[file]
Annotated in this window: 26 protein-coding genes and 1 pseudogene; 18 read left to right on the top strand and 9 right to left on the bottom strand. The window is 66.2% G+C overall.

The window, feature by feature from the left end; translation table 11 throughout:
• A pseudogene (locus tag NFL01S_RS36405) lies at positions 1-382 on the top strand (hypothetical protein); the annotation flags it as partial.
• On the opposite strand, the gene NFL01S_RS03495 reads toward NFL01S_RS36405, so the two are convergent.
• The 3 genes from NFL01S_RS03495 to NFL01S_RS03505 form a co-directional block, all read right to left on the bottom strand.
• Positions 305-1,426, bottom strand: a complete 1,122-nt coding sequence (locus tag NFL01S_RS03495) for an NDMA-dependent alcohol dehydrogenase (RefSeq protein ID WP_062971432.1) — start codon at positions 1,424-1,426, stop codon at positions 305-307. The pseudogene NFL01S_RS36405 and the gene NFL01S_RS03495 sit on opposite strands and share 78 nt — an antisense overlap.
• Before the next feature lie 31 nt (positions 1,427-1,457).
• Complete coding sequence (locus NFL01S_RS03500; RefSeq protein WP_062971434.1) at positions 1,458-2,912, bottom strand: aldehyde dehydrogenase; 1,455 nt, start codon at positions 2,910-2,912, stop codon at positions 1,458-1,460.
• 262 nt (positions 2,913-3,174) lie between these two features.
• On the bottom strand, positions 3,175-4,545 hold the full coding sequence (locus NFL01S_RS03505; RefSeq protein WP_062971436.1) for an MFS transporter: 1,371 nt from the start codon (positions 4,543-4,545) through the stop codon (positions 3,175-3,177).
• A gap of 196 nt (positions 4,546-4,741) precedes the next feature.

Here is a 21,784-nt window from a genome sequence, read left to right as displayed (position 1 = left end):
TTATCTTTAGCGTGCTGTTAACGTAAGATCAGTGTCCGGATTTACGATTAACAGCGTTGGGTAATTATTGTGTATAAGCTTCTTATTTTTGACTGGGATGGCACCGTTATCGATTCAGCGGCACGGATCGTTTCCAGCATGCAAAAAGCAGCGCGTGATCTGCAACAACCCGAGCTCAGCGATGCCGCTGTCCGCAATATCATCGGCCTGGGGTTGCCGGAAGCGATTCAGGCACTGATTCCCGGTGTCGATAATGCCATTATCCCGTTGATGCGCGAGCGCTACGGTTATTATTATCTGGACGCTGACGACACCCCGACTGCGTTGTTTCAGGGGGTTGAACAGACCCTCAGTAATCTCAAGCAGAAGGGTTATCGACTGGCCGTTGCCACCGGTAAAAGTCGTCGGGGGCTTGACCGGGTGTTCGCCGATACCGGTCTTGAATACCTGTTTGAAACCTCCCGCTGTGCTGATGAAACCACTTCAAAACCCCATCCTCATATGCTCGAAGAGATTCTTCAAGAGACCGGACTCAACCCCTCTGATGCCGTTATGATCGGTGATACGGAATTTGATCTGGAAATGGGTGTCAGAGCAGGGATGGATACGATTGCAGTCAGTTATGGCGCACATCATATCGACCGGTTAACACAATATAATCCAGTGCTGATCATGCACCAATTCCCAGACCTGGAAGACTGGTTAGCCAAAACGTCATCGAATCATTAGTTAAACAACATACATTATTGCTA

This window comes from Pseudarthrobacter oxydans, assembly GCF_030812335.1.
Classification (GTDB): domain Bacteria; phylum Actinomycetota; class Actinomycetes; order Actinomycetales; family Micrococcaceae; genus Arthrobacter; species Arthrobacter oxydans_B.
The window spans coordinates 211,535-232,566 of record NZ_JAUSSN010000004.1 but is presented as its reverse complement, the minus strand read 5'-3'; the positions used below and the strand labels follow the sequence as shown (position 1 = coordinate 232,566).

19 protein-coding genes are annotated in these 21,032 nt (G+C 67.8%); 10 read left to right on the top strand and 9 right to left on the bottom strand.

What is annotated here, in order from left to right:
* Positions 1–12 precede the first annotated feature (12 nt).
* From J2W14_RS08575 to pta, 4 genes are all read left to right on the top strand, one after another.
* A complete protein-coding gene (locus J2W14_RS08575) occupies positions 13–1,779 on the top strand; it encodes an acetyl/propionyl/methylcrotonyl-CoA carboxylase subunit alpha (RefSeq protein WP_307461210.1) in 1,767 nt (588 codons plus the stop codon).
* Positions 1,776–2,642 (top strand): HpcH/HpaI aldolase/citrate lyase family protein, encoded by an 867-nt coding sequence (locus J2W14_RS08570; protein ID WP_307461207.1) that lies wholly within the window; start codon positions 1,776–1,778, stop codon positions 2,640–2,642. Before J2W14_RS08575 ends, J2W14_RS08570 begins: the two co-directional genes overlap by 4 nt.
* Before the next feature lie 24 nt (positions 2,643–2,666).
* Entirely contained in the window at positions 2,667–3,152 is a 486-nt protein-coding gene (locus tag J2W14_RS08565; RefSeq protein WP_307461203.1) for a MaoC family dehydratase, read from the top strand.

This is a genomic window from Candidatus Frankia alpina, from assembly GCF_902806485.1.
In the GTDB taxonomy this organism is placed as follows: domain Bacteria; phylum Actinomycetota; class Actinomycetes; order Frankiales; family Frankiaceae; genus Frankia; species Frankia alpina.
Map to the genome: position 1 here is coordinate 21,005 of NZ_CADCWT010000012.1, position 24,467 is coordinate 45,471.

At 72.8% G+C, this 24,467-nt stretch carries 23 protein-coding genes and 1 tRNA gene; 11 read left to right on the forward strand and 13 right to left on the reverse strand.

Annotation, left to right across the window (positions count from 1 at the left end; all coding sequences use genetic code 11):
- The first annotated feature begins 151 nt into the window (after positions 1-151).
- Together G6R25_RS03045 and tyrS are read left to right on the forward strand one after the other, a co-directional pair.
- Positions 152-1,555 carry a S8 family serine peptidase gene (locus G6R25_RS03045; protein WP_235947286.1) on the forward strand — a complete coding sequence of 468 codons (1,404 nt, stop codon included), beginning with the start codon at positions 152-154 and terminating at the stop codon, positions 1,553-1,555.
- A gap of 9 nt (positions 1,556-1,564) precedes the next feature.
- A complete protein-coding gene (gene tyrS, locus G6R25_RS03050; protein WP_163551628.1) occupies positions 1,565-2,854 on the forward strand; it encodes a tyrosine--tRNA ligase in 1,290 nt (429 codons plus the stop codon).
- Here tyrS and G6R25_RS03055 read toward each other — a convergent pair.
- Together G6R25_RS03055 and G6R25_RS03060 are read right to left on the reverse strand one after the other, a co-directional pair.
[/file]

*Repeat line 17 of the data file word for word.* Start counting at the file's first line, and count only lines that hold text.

19 protein-coding genes are annotated in these 21,032 nt (G+C 67.8%); 10 read left to right on the top strand and 9 right to left on the bottom strand.